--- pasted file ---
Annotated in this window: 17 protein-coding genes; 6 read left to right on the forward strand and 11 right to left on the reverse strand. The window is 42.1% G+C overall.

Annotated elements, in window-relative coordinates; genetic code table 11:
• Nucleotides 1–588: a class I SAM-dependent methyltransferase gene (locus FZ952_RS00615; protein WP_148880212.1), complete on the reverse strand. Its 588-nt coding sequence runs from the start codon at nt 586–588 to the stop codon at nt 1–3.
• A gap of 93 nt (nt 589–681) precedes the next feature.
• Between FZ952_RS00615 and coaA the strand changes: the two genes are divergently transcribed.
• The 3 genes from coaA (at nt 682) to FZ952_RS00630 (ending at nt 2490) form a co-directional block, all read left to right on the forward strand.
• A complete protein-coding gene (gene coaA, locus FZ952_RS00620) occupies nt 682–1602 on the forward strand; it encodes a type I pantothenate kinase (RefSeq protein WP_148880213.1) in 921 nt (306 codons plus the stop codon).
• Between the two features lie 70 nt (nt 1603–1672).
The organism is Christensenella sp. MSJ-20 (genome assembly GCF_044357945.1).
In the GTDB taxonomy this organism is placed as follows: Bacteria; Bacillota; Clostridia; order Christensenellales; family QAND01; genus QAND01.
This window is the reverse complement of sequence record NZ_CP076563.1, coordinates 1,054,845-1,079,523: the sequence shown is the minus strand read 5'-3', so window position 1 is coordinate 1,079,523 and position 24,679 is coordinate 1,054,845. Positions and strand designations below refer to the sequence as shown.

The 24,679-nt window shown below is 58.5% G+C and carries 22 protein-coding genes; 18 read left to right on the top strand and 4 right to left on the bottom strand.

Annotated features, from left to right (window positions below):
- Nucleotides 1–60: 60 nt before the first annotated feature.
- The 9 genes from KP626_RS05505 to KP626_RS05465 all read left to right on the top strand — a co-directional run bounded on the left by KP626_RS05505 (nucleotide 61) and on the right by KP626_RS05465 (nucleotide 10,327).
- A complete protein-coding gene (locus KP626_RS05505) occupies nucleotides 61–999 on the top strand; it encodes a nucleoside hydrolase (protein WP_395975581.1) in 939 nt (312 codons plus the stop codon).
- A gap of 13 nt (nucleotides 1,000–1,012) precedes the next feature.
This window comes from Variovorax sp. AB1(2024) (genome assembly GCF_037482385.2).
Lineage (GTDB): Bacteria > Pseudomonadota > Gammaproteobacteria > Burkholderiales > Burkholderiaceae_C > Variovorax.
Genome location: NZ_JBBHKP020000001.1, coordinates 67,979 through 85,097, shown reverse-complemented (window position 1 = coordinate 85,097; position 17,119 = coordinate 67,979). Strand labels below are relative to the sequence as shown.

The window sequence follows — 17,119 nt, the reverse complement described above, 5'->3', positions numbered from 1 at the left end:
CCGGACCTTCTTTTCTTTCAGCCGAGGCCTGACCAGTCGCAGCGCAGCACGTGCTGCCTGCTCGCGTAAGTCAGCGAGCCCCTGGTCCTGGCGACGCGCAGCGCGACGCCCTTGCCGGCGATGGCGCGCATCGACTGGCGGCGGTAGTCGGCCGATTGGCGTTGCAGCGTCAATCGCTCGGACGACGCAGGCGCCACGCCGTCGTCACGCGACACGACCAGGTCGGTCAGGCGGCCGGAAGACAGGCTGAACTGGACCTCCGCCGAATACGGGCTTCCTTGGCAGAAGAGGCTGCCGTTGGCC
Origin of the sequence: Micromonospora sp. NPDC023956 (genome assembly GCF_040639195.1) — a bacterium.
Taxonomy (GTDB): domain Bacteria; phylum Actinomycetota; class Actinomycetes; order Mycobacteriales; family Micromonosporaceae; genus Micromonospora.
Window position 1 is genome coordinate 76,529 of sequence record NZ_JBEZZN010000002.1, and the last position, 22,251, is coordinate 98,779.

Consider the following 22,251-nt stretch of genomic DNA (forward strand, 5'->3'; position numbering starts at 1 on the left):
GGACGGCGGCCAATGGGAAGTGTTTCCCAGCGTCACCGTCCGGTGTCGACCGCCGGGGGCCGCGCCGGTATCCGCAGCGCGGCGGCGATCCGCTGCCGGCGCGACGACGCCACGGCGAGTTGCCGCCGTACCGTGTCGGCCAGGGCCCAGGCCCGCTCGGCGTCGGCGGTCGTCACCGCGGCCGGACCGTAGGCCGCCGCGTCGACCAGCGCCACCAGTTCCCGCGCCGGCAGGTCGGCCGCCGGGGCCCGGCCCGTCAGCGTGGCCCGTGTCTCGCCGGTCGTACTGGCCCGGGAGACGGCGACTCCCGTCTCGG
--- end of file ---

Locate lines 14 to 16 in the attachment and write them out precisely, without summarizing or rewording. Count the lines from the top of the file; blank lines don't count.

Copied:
- Nucleotides 1–60: 60 nt before the first annotated feature.
- The 9 genes from KP626_RS05505 to KP626_RS05465 all read left to right on the top strand — a co-directional run bounded on the left by KP626_RS05505 (nucleotide 61) and on the right by KP626_RS05465 (nucleotide 10,327).
- A complete protein-coding gene (locus KP626_RS05505) occupies nucleotides 61–999 on the top strand; it encodes a nucleoside hydrolase (protein WP_395975581.1) in 939 nt (312 codons plus the stop codon).